Did you know that plants crave sunlight so much that they will bend to follow it? Kids love this simple visual phototropism plant science experiment, and it’s one of our favorite simple experiments for kids.
Some links on this site are affiliate links and I may earn a small commission at no cost to you. Click on the images and blue text to be taken to links. Thank you! Learn more.
Our summer gardening experiment led to several questions about plants. I explained that plants get energy from the sun, and designed this simple experiment to teach my kids how important the sun is to plants. It’s the perfect companion to this week’s Virtual Book Club pick, The Tiny Seed.
Simple Experiments for Kids: Plants and sunlight
For this phototropism experiment, we put a tomato seedling in front of a window, and observed that it bent its stem to expose its leaves completely to the sun. We marked which side of the pot the leaves were leaning using a marker. You’ll find an example of this on the right edge of the pot in the photo above. Then we rotated the pot so that the plant was facing away. We did this several times, always marking the edge of the pot that the leaves were closest to. The kids were amazed to find that the plant changed directions to get as much sunlight as possible.
While the photos in this post are from when my kids were very small, it’s an experiment we’ve repeated over the years, explaining what is going on in greater complexity as they grow older.
How to Adapt This Simple Experiment for older kids:
- Ask them to predict what, if anything, will happen to the plant after it is moved in front of the window
- Once the plant moves, ask them to explain why.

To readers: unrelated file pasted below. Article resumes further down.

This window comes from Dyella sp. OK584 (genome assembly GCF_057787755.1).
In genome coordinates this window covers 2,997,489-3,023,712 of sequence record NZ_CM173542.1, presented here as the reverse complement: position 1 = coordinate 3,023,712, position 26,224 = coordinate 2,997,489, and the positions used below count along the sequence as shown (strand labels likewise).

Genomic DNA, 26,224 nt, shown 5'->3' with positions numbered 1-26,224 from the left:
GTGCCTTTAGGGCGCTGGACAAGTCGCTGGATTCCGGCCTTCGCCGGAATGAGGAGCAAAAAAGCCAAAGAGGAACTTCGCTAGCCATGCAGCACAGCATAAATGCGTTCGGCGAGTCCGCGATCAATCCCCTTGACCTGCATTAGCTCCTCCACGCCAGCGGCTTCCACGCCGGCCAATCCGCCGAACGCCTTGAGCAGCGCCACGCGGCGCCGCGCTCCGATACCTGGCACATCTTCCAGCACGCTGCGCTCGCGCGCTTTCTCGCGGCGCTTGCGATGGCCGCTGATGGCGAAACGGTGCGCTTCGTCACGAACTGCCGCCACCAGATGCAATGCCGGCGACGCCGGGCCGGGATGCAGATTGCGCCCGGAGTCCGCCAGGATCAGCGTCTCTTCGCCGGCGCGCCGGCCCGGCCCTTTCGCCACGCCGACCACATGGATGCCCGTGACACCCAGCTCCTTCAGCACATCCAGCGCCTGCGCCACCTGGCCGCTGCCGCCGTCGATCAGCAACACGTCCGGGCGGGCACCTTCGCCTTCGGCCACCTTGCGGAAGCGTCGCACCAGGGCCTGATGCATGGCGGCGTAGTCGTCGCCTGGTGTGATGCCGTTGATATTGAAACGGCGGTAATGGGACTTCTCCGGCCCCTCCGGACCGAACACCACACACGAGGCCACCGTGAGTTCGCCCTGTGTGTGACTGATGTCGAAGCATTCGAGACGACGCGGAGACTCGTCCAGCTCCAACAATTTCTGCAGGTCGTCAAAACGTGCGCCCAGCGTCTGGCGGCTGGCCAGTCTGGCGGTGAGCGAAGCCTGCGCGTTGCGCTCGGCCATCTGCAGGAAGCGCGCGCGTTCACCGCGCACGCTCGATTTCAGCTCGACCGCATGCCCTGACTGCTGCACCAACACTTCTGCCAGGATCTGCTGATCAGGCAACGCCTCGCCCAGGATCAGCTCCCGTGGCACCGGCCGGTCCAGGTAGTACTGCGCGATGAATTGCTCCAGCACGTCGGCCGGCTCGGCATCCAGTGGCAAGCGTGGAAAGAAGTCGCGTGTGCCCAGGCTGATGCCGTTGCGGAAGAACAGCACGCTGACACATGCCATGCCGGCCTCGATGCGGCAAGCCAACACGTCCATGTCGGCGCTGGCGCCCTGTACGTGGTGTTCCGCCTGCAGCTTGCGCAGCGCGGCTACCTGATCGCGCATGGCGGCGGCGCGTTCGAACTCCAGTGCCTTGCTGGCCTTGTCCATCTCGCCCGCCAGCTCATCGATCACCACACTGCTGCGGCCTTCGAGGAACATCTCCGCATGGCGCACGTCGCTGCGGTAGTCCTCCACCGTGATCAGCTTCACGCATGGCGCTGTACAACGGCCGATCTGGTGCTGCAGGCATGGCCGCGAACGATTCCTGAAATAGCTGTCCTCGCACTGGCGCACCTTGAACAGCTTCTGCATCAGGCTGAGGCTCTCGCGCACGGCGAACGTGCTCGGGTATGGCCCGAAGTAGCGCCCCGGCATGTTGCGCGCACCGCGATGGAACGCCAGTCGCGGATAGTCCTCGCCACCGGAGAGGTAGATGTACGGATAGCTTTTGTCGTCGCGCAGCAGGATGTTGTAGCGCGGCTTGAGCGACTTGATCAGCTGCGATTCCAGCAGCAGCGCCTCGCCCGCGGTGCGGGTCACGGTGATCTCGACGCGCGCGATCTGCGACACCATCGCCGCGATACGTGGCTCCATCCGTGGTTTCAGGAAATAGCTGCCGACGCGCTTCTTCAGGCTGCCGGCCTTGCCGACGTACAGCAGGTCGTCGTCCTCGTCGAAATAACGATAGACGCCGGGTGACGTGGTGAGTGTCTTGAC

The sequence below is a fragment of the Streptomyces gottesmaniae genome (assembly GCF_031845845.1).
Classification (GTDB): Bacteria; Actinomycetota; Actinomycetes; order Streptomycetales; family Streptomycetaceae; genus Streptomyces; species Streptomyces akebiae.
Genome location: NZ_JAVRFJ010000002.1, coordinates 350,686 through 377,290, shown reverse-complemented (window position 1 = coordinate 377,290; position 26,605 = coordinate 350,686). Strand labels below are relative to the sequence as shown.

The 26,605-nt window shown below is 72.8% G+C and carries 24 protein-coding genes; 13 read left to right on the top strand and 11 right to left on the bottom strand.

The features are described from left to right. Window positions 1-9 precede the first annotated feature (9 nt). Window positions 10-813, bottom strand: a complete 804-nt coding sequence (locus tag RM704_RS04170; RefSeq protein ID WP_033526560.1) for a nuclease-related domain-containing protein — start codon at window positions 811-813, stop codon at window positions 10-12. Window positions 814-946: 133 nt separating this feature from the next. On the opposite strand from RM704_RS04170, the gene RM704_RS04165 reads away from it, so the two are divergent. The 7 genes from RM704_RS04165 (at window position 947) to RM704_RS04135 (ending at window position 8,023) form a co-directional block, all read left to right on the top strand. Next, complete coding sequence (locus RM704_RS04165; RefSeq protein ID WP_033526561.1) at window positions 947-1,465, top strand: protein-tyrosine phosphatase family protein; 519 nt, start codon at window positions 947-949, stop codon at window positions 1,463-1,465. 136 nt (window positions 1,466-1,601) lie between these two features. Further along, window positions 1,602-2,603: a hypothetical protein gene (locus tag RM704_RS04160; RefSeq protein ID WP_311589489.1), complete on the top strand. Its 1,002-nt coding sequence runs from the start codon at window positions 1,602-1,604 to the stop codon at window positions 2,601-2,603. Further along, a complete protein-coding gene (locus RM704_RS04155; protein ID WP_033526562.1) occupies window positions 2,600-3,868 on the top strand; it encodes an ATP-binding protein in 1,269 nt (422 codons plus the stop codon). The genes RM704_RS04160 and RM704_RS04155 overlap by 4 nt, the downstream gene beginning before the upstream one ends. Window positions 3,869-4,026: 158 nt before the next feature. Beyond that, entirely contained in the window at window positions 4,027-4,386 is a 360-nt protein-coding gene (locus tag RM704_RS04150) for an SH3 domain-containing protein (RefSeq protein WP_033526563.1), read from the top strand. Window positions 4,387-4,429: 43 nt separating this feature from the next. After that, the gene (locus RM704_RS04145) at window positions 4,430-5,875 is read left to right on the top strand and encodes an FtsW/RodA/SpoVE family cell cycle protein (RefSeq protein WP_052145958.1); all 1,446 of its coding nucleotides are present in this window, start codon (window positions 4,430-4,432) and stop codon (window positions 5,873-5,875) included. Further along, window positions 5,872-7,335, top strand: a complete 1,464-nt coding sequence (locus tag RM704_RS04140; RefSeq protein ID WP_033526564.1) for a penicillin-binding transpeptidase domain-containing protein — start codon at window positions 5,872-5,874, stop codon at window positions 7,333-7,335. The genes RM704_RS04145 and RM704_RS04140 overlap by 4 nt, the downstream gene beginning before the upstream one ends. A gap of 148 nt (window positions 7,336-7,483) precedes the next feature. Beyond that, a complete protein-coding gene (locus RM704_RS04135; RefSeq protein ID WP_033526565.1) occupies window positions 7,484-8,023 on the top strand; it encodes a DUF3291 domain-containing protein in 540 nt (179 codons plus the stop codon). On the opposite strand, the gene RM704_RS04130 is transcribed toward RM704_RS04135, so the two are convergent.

Plant Science Picture Books to Read
There are also some great picture books you can read to go along with this experiment, for example:
- Roots by Vijaya Khisty Bodach
- Seed to Plant by Kristin Baird Rattini
- How a Seed Grows by Helene J. Jordan
- From Seed to Plant by Gail Gibbons
Do you have a favorite plant science picture book that I should I add to my list?
The experiment definitely made an impression on then-four-year-old Emma. She spent weeks afterwards drawing plants in the sun, like this:
The little animal on the top right is a bumblebee, pollinating the flowers =)
More Plant Themed Learning Activities for Kids
Extend this simple science experiment with more plant themed learning:
- A simple plant biology exploration.
- Grow grass – and enjoy trimming it (in small quantities!).
- Learn why fruits and vegetables get soft when cooked.
- Explore gardening fun for kids.
- Practice counting with this plant themed coding worksheet for preschoolers.
- Develop math skills with a flower patterning activity.
- Make your own hanging painted flower craft.
- Learn letters by spraying an alphabet garden.
- Make a plant journal.